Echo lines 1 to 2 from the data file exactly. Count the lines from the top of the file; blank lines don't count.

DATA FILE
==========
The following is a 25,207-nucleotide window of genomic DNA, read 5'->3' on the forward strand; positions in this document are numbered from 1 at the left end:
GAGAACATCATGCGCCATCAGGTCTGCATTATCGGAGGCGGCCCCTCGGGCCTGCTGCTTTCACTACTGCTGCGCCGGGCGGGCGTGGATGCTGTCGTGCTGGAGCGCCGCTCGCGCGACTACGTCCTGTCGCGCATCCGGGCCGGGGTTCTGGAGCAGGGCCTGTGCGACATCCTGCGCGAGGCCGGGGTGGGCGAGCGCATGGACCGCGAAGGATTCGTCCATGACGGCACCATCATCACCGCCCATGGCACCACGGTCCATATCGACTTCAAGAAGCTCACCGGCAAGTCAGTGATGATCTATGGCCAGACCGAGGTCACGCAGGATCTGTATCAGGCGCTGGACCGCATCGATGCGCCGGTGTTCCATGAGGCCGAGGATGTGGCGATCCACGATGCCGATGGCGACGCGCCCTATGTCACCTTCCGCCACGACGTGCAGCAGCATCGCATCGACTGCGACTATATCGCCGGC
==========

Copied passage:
The following is a 25,207-nucleotide window of genomic DNA, read 5'->3' on the forward strand; positions in this document are numbered from 1 at the left end:
GAGAACATCATGCGCCATCAGGTCTGCATTATCGGAGGCGGCCCCTCGGGCCTGCTGCTTTCACTACTGCTGCGCCGGGCGGGCGTGGATGCTGTCGTGCTGGAGCGCCGCTCGCGCGACTACGTCCTGTCGCGCATCCGGGCCGGGGTTCTGGAGCAGGGCCTGTGCGACATCCTGCGCGAGGCCGGGGTGGGCGAGCGCATGGACCGCGAAGGATTCGTCCATGACGGCACCATCATCACCGCCCATGGCACCACGGTCCATATCGACTTCAAGAAGCTCACCGGCAAGTCAGTGATGATCTATGGCCAGACCGAGGTCACGCAGGATCTGTATCAGGCGCTGGACCGCATCGATGCGCCGGTGTTCCATGAGGCCGAGGATGTGGCGATCCACGATGCCGATGGCGACGCGCCCTATGTCACCTTCCGCCACGACGTGCAGCAGCATCGCATCGACTGCGACTATATCGCCGGC